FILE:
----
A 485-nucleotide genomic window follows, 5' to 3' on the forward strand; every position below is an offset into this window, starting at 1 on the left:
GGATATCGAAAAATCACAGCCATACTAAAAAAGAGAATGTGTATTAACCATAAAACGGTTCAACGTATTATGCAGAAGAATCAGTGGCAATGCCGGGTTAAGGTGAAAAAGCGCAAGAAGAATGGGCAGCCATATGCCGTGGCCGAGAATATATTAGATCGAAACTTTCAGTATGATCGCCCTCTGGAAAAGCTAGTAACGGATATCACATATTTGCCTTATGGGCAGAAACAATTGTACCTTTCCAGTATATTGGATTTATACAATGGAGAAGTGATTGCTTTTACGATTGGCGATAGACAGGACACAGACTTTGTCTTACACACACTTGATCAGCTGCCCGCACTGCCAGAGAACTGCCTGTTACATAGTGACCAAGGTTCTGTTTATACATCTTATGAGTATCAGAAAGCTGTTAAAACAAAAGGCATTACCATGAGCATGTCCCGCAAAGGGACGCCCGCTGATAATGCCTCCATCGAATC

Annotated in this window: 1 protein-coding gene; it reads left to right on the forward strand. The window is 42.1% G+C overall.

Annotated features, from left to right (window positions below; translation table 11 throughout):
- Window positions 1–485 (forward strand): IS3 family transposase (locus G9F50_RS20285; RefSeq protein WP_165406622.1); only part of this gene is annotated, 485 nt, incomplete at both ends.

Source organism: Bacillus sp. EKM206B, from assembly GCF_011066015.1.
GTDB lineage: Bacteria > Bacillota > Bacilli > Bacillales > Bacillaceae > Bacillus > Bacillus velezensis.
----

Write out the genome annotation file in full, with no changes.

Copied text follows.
A 485-nucleotide genomic window follows, 5' to 3' on the forward strand; every position below is an offset into this window, starting at 1 on the left:
GGATATCGAAAAATCACAGCCATACTAAAAAAGAGAATGTGTATTAACCATAAAACGGTTCAACGTATTATGCAGAAGAATCAGTGGCAATGCCGGGTTAAGGTGAAAAAGCGCAAGAAGAATGGGCAGCCATATGCCGTGGCCGAGAATATATTAGATCGAAACTTTCAGTATGATCGCCCTCTGGAAAAGCTAGTAACGGATATCACATATTTGCCTTATGGGCAGAAACAATTGTACCTTTCCAGTATATTGGATTTATACAATGGAGAAGTGATTGCTTTTACGATTGGCGATAGACAGGACACAGACTTTGTCTTACACACACTTGATCAGCTGCCCGCACTGCCAGAGAACTGCCTGTTACATAGTGACCAAGGTTCTGTTTATACATCTTATGAGTATCAGAAAGCTGTTAAAACAAAAGGCATTACCATGAGCATGTCCCGCAAAGGGACGCCCGCTGATAATGCCTCCATCGAATC

Annotated in this window: 1 protein-coding gene; it reads left to right on the forward strand. The window is 42.1% G+C overall.

Annotated features, from left to right (window positions below; translation table 11 throughout):
- Window positions 1–485 (forward strand): IS3 family transposase (locus G9F50_RS20285; RefSeq protein WP_165406622.1); only part of this gene is annotated, 485 nt, incomplete at both ends.

Source organism: Bacillus sp. EKM206B, from assembly GCF_011066015.1.
GTDB lineage: Bacteria > Bacillota > Bacilli > Bacillales > Bacillaceae > Bacillus > Bacillus velezensis.